Confidence Boost: Helping Girls Become Strong Women Leaders Starts Early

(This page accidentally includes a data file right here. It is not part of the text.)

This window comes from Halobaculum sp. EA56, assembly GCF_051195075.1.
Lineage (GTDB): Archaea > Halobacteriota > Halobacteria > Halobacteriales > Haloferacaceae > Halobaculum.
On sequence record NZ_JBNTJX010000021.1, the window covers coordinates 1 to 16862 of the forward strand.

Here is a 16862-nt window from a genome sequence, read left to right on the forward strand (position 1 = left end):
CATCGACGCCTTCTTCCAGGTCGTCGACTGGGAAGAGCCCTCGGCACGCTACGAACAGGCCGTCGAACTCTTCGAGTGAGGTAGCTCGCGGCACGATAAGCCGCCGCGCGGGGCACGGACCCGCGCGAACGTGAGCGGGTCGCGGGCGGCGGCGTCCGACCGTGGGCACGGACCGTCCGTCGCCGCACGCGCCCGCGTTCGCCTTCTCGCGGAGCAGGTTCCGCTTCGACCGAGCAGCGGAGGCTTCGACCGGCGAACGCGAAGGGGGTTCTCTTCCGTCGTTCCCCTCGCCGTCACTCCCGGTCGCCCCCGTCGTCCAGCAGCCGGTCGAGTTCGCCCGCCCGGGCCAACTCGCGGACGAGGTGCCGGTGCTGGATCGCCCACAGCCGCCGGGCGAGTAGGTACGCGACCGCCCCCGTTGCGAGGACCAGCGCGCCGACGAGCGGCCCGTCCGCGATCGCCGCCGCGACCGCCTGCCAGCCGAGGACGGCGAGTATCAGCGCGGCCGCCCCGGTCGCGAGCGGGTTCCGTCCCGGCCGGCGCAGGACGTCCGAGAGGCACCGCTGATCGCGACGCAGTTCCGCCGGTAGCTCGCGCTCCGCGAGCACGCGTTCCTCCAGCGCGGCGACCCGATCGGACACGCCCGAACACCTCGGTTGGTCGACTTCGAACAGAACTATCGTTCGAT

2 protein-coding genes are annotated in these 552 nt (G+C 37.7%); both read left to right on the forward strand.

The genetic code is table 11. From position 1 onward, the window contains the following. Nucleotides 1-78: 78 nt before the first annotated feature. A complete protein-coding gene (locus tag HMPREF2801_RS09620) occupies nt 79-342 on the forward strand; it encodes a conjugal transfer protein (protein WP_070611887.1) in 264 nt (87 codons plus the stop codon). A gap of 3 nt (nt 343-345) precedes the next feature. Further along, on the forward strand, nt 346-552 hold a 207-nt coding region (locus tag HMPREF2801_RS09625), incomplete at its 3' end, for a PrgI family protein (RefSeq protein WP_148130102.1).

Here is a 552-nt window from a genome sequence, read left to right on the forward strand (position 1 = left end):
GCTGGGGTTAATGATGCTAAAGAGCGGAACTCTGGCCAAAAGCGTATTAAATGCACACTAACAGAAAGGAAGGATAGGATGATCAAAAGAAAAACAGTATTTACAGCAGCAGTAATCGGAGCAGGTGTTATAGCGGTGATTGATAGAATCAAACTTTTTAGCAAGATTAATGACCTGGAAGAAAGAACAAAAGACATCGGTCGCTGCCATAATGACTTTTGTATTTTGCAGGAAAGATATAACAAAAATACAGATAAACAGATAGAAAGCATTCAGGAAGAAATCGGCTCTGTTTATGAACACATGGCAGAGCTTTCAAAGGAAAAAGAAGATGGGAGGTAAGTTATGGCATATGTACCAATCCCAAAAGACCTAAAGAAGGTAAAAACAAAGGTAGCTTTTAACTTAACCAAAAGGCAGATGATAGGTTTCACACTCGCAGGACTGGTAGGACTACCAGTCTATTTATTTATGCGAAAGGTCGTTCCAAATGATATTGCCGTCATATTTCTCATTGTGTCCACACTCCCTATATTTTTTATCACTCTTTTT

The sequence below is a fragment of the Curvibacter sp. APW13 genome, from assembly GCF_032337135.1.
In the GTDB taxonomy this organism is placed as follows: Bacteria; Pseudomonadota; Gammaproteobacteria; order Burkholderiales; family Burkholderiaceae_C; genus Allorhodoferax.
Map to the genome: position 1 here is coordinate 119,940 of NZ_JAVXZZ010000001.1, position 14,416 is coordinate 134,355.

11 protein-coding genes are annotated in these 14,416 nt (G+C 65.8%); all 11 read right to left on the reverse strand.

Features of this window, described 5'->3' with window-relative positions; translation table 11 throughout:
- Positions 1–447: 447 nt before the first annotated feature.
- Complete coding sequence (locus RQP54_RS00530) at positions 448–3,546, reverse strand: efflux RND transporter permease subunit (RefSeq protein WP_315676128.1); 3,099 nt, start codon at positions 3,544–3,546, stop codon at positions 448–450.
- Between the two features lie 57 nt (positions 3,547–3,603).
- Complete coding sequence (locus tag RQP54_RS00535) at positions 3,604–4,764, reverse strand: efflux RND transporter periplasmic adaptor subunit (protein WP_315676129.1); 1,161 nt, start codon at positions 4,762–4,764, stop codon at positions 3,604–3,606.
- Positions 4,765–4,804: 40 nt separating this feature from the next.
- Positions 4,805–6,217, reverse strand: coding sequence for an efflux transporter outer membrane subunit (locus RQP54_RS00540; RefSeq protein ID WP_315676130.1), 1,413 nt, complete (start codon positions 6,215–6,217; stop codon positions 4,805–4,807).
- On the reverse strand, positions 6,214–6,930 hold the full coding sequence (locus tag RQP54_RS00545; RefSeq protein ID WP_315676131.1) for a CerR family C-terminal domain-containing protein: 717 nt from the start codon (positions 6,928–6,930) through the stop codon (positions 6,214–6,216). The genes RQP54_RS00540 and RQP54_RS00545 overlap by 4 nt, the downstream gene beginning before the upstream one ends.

Sorry, Cyndi Lauper, as it turns out, girls want more than just to have fun. And nearly 11,000 girls from across the country said so.In a new study that is a first of its kind, The Girls’ Index developed by the nonprofit Ruling Our eXperiences, Inc., many fifth to 12th grade girls report they are concerned about their careers and becoming leaders, but report they lack confidence, worry more about their appearance and do not think they are smart enough to have their dream career.“We didn’t segment by any demographic,” says Lisa Hinkelman, executive director of ROX and author of Girls Without Limits: Helping Girls Achieve Healthy Relationships, Academic Success and Interpersonal Strength. “So that stark drop in confidence from fifth to ninth grade is troubling and it does not go back up.”[bctt tweet=“Many 5th-12th grade girls report they are concerned about their careers & becoming #leaders” username=“takeleadwomen”]In fifth grade, 86 percent of the girls surveyed reported feeling confident. That number dropped to 62 percent by 12th grade. Also in fifth grade, only 20 percent of the girls reported that they wished to change their appearance. That number increased to 60 percent by 12th grade.“This is not a space that is positive,” says Hinkelman, a former faculty member at The Ohio State University, where she earned her PhDd in 2004, taught for seven years and left in 2011 to launch ROX, a partner in Take The Lead Day November 14.This groundbreaking study spearheaded by Hinkelman also uncovered that one in three girls say they are afraid to be a leader because they don’t want others to think they are bossy. Half of the girls report they don’t disagree with others and speak out because they want to be liked.[bctt tweet=“1/3 girls say they’re afraid to be a leader because they don’t want others to think they’re #bossy” username=“takeleadwomen”]“I think what we’re seeing is girls afraid to speak their minds and disagree because their idea of girls is they want to be seen as nice and kind,” Hinkelman says. “Somewhere along the way girls see that their ideas are less important. So instead of valuing what they bring to the table, they are holding back.”Others involved in the movement to empower women and girls around the world agree.Meredith Walker, executive director and co-founder of Smart Girls, wrote in TIME, “To build the next generation of leaders, we need to be interested in people and hear what they have to say. Not only the young women near and dear to us. Not only the ones who live in the same structures or dress the same way we do. All of them. Instead of always talking to young women, we would be so much better off by engaging them in conversations. Instead of telling them what to do, we would be better off by guiding those future leaders toward participating in life and becoming active in causes they care about.”Hinkelman says how she grew up contributes to the passion she has for her work in changing the way girls and young women think about themselves and how they contribute to the world.Growing up the youngest in her family with two older brothers in Pittsburgh, Hinkleman says she was a tomboy who loved sports. “I was always the girl who was too big, too loud, too something and not girly enough,” she says. “I always had pressure about what I was supposed to be.”The first in her family to attend college, Hinkelman graduated from Chatham University in 1999, while it was an all-girls institution. Now it is co-ed.As an undergraduate, “I started volunteering on a crisis hotline,” Hinkleman says. She says she expected calls in the middle of the night from people who were in the midst of a traumatic event.“But what I got was people who woke up with a nightmare about what happened to them when they were kids. So I wanted to be a counselor because I was realizing so much about those growing up years influences who we become.”ROX offers a 20-week curriculum for girls beginning in fifth grade that focuses on healthy dating, violence prevention, communication, relationships and leadership. It is now in nine states and this year is serving 2,000 girls in 153 programs. Since its launch, nearly 7,000 girls have been through this curriculum.The ROX curriculum is offered in private and public schools in rural, suburban and urban Ohio, Pennsylvania, Kentucky, Michigan, Tennessee, Florida, New Mexico, California, Hawaii and Guam, and is paid for by private funding, individual donors, grants, foundations and state and local educational curriculum funding.The courses, taught by school counselors, educators of social workers who are trained over three days at ROX in Columbus, Ohio, emphasize to girls to “use your voice” because “you have a right to stand up for yourself,” Hinkelman says.This tenet aligns with Take The Lead’s Leadership Power Tool #3, created by Gloria Feldt, Take The Lead co-founder and president. “Use What You’ve Got,” means using your voice and whatever means you have to proceed. “What you need is almost always there. See it and use it with courage. Because power unused is power useless,” Feldt says.In the maelstrom created by the avalanche of #MeToo responses from women including Tarana Burke, Jennifer Lawrence, Reese Witherspoon, Alyssa Milano and thousands more speaking out about sexual harassment, sexual violence and rape, Hinkleman says, “The pervasiveness is less surprising.”The new Girls’ Index study shows that one in three girls have been asked to send a sexually explicit photo by the time they are seniors in high school. The same percent report they have already been in a violent or controlling relationship by the time they are in college.“We talk to young girls about recognizing signs of coercion, pressure and abuses of power,” Hinkelman says. “We teach them that they get to decide what makes them comfortable or uncomfortable.” And Hinkleman says they follow up with graduates of the curriculum for up to four years.“We see that they reframe their own attitudes,” Hinkelman says.Until then, many girls lack confidence and have self-doubt about their own aspirations. Forty-six percent say they are not smart enough to pursue their dream jobs. A majority, or 76 percent, say girls compete with each other too much.[bctt tweet=“Forty-six percent of #girls say they are not smart enough to pursue their dream jobs #girlleaders” username=“takeleadwomen”]“The voices of women are missing,” says Hinkelman. “If we are not addressing this for girls in the early stages, then we are perpetuating the stereotype. We need to instill in girls that your voice is as important as others.”This is no small mission, she says.“I want the world to start paying attention to girls differently, to take them seriously and realize their contributions matters. We want to help girls see their value so they can add value to the world.”Learn more about how you can work toward gender parity and fairness in leadership at Take The Lead Day November 14, a global day of action for leadership parity. Register for an event or host your own. Sign up and register here.